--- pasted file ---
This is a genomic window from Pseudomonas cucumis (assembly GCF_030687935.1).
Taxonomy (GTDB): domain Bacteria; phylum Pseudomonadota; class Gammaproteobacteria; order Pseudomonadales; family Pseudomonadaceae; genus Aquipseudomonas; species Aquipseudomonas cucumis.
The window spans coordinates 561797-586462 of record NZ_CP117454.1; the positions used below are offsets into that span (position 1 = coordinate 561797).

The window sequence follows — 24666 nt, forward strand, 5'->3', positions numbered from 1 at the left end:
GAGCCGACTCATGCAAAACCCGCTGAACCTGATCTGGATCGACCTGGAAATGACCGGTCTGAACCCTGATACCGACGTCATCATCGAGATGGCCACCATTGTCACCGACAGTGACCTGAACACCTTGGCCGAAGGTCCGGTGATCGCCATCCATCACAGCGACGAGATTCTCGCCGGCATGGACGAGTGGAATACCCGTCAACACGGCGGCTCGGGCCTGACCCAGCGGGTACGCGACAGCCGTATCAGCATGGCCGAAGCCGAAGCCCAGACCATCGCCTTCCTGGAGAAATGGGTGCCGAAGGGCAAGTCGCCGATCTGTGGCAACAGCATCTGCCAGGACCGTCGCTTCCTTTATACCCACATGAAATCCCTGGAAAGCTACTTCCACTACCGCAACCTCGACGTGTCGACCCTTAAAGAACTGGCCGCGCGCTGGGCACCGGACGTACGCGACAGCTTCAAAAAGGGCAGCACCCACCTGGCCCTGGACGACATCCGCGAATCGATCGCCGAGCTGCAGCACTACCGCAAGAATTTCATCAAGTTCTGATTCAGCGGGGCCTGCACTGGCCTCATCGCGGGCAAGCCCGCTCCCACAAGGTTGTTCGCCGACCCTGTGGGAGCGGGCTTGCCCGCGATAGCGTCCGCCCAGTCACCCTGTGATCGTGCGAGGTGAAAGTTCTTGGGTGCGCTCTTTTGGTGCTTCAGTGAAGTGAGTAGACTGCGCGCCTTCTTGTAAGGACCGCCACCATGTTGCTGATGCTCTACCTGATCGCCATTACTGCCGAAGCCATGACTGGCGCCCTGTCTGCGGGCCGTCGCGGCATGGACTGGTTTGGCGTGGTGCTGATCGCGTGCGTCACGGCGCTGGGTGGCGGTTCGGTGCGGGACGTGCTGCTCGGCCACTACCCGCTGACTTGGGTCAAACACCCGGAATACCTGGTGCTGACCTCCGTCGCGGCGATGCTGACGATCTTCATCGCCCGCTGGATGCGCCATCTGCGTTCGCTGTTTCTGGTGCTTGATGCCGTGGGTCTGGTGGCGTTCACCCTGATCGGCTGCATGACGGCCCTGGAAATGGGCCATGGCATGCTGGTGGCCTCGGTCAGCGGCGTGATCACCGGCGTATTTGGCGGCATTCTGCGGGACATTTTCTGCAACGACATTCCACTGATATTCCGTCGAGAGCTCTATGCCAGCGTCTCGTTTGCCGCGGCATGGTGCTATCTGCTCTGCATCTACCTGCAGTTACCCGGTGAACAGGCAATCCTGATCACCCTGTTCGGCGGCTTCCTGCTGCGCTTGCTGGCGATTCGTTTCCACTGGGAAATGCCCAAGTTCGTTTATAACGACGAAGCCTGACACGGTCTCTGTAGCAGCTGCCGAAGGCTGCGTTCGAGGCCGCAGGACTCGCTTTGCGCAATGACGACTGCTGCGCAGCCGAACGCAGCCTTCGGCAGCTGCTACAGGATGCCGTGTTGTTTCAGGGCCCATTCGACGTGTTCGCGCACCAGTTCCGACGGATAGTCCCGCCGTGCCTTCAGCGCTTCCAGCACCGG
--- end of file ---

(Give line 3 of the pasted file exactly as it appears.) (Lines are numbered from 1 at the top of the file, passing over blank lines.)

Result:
The window spans coordinates 561797-586462 of record NZ_CP117454.1; the positions used below are offsets into that span (position 1 = coordinate 561797).